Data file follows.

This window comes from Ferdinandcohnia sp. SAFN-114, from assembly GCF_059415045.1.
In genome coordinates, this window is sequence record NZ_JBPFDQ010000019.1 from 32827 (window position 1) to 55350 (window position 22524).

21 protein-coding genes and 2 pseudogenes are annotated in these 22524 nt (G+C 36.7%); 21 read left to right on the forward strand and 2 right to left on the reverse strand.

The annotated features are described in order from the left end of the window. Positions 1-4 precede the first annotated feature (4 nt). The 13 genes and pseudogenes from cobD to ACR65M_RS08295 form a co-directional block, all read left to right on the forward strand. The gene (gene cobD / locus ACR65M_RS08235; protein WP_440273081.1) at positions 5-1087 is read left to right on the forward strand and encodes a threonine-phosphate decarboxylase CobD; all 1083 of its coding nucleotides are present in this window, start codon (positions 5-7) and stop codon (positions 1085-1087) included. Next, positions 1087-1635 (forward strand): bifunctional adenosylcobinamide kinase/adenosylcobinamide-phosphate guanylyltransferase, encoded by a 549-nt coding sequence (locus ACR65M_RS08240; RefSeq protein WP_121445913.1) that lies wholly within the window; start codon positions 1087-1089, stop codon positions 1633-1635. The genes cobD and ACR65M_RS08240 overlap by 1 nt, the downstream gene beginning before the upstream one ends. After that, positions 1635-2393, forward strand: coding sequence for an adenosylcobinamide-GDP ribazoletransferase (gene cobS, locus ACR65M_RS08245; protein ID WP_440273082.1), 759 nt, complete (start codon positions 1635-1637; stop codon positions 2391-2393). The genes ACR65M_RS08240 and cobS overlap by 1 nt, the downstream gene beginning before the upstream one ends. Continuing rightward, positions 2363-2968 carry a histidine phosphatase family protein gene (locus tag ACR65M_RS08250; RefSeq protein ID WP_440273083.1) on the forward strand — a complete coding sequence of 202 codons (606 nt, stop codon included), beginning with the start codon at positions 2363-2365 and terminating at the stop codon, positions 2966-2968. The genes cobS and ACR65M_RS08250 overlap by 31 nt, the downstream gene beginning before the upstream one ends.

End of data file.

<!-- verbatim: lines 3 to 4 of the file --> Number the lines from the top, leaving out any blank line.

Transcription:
21 protein-coding genes and 2 pseudogenes are annotated in these 22524 nt (G+C 36.7%); 21 read left to right on the forward strand and 2 right to left on the reverse strand.

The annotated features are described in order from the left end of the window. Positions 1-4 precede the first annotated feature (4 nt). The 13 genes and pseudogenes from cobD to ACR65M_RS08295 form a co-directional block, all read left to right on the forward strand. The gene (gene cobD / locus ACR65M_RS08235; protein WP_440273081.1) at positions 5-1087 is read left to right on the forward strand and encodes a threonine-phosphate decarboxylase CobD; all 1083 of its coding nucleotides are present in this window, start codon (positions 5-7) and stop codon (positions 1085-1087) included. Next, positions 1087-1635 (forward strand): bifunctional adenosylcobinamide kinase/adenosylcobinamide-phosphate guanylyltransferase, encoded by a 549-nt coding sequence (locus ACR65M_RS08240; RefSeq protein WP_121445913.1) that lies wholly within the window; start codon positions 1087-1089, stop codon positions 1633-1635. The genes cobD and ACR65M_RS08240 overlap by 1 nt, the downstream gene beginning before the upstream one ends. After that, positions 1635-2393, forward strand: coding sequence for an adenosylcobinamide-GDP ribazoletransferase (gene cobS, locus ACR65M_RS08245; protein ID WP_440273082.1), 759 nt, complete (start codon positions 1635-1637; stop codon positions 2391-2393). The genes ACR65M_RS08240 and cobS overlap by 1 nt, the downstream gene beginning before the upstream one ends. Continuing rightward, positions 2363-2968 carry a histidine phosphatase family protein gene (locus tag ACR65M_RS08250; RefSeq protein ID WP_440273083.1) on the forward strand — a complete coding sequence of 202 codons (606 nt, stop codon included), beginning with the start codon at positions 2363-2365 and terminating at the stop codon, positions 2966-2968. The genes cobS and ACR65M_RS08250 overlap by 31 nt, the downstream gene beginning before the upstream one ends.